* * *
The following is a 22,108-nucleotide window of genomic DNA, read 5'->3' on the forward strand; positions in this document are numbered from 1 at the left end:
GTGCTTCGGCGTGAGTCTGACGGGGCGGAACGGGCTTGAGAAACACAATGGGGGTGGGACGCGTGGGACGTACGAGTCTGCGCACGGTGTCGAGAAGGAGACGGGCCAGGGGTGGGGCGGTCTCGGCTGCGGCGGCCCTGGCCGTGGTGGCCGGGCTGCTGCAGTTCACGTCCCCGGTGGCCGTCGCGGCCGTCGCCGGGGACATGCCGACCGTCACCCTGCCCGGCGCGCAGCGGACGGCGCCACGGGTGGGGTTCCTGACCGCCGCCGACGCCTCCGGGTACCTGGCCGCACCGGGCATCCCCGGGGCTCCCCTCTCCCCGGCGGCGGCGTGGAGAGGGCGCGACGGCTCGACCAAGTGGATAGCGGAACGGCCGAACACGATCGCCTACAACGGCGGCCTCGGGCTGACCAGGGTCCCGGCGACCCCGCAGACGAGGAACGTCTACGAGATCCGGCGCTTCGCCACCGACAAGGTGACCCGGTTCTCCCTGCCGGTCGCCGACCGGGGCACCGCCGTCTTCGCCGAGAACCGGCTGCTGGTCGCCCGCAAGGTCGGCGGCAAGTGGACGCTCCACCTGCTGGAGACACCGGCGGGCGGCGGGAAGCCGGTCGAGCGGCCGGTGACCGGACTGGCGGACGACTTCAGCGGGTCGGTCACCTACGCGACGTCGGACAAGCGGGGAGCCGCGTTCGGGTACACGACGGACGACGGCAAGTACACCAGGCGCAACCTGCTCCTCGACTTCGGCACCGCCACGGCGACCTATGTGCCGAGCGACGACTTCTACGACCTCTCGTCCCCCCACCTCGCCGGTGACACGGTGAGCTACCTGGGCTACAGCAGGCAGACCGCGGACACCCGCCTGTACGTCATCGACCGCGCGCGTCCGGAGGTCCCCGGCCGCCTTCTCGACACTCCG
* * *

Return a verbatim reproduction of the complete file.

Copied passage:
The following is a 22,108-nucleotide window of genomic DNA, read 5'->3' on the forward strand; positions in this document are numbered from 1 at the left end:
GTGCTTCGGCGTGAGTCTGACGGGGCGGAACGGGCTTGAGAAACACAATGGGGGTGGGACGCGTGGGACGTACGAGTCTGCGCACGGTGTCGAGAAGGAGACGGGCCAGGGGTGGGGCGGTCTCGGCTGCGGCGGCCCTGGCCGTGGTGGCCGGGCTGCTGCAGTTCACGTCCCCGGTGGCCGTCGCGGCCGTCGCCGGGGACATGCCGACCGTCACCCTGCCCGGCGCGCAGCGGACGGCGCCACGGGTGGGGTTCCTGACCGCCGCCGACGCCTCCGGGTACCTGGCCGCACCGGGCATCCCCGGGGCTCCCCTCTCCCCGGCGGCGGCGTGGAGAGGGCGCGACGGCTCGACCAAGTGGATAGCGGAACGGCCGAACACGATCGCCTACAACGGCGGCCTCGGGCTGACCAGGGTCCCGGCGACCCCGCAGACGAGGAACGTCTACGAGATCCGGCGCTTCGCCACCGACAAGGTGACCCGGTTCTCCCTGCCGGTCGCCGACCGGGGCACCGCCGTCTTCGCCGAGAACCGGCTGCTGGTCGCCCGCAAGGTCGGCGGCAAGTGGACGCTCCACCTGCTGGAGACACCGGCGGGCGGCGGGAAGCCGGTCGAGCGGCCGGTGACCGGACTGGCGGACGACTTCAGCGGGTCGGTCACCTACGCGACGTCGGACAAGCGGGGAGCCGCGTTCGGGTACACGACGGACGACGGCAAGTACACCAGGCGCAACCTGCTCCTCGACTTCGGCACCGCCACGGCGACCTATGTGCCGAGCGACGACTTCTACGACCTCTCGTCCCCCCACCTCGCCGGTGACACGGTGAGCTACCTGGGCTACAGCAGGCAGACCGCGGACACCCGCCTGTACGTCATCGACCGCGCGCGTCCGGAGGTCCCCGGCCGCCTTCTCGACACTCCG